I produce and host the LFA’s podcast, Architecture Masters, where, in London, I interview some of the leading lights of our architecture profession. Our theme for this year’s LFA, which runs throughout June, is ‘identity’. The main aim of receiving the Arts Connects Us research grant was to help me interview architects living and working in Kenya, Rwanda and Ethiopia. I wanted to hear about their work and also explore ideas relating to architecture and identity; to hear new stories that might be relevant to architects in London, particularly with all the issues around our changing identity. 

Nairobi struck me as an obvious first stop as it’s East Africa’s economic powerhouse. For all of architecture’s creative and artistic side – architects need clients and money to get things built. Britain’s colonial legacy has left English as one of the national languages, which meant interviews for an English-speaking audience would be relatively easy to arrange. Many of the capital’s buildings themselves were built pre-independence by architects who were not themselves Kenyan. There are still fewer than 1000 registered architects in Kenya. I was really interested to explore how an architect’s identity affects the buildings they create, and how a young country and young architectural profession creates an architectural identity for itself.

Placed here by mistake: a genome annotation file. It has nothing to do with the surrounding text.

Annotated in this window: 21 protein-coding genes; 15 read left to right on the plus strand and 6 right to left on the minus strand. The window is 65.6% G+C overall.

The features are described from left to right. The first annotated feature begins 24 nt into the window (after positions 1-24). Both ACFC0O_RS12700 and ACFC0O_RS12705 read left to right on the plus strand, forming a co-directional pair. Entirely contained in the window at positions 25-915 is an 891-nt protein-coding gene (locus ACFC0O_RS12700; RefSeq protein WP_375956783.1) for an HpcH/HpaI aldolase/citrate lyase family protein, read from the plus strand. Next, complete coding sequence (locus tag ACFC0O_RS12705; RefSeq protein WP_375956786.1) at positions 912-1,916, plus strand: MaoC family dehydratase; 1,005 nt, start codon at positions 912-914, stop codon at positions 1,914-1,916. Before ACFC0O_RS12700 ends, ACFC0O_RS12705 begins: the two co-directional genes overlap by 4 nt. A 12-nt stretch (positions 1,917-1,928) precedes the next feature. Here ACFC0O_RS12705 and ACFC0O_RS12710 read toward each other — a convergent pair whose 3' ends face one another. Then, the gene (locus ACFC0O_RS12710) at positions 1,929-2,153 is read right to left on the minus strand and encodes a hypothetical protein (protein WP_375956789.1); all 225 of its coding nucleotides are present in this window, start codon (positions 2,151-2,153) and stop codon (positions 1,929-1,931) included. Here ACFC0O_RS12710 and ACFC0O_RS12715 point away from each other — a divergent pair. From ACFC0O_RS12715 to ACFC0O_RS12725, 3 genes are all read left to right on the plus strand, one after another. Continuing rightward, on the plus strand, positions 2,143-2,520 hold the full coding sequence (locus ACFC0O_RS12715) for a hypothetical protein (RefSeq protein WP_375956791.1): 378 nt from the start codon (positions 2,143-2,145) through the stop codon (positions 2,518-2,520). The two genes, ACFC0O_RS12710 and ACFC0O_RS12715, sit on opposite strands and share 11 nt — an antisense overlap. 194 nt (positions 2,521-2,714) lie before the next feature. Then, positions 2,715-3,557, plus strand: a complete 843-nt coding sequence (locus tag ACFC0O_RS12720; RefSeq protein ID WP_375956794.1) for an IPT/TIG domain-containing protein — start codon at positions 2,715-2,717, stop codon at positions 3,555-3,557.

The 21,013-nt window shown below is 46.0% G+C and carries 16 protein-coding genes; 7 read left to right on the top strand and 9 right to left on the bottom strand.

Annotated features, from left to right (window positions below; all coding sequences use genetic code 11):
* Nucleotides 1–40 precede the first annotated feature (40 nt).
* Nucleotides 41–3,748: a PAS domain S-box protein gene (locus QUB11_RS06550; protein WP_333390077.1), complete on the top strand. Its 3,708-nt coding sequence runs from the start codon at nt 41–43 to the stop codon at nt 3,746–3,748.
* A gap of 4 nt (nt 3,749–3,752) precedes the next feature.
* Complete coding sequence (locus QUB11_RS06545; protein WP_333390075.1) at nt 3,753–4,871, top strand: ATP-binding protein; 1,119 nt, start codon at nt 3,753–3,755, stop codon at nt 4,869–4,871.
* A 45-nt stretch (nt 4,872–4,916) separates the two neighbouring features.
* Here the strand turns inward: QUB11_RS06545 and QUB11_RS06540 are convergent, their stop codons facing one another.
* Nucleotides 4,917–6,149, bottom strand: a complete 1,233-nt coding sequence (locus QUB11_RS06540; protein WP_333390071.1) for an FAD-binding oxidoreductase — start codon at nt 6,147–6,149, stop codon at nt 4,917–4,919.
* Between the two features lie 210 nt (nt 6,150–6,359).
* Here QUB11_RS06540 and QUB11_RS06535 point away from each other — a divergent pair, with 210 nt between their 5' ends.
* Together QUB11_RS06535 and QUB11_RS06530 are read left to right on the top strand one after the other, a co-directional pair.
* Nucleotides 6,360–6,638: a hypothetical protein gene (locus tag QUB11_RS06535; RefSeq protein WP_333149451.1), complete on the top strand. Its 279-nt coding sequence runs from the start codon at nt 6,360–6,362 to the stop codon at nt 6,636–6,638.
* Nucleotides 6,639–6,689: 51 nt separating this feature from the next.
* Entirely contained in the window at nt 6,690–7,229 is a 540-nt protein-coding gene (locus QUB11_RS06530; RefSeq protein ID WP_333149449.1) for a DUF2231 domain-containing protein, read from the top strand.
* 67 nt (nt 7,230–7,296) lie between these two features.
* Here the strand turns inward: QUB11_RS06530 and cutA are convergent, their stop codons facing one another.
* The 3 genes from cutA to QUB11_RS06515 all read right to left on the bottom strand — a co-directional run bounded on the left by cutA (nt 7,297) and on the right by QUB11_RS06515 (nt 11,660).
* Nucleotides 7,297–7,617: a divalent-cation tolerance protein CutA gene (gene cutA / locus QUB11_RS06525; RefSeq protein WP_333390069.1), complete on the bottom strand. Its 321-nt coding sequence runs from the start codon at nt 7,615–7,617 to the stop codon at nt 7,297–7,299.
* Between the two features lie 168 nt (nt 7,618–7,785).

I was also interested to explore China’s increasing involvement in architecture and construction in Africa – not least on the new Nairobi to Mombasa railway. The new stations have been some of the most significant new buildings in the country of late.

The British Council in Nairobi (whose office is designed by Squire & Partners and Triad Architects) helpfully put me in-touch with Nairobi Design Week, a relatively new and energetic organisation promoting Kenya’s flourishing design sector. 

I also arranged to meet Triad Architects whose legacy of built projects includes the Kenyan Parliament Building – no greater architectural identity is there than a nation’s seat of democracy. The Kenyan Parliament bears a notable, and not coincidental, similarity to the Houses of Parliament in London. 

Later in the week I met and interviewed the principals of Cave Architects and Orkid Studio, as well as Architecture Professors at the University of Nairobi and Kenyatta University.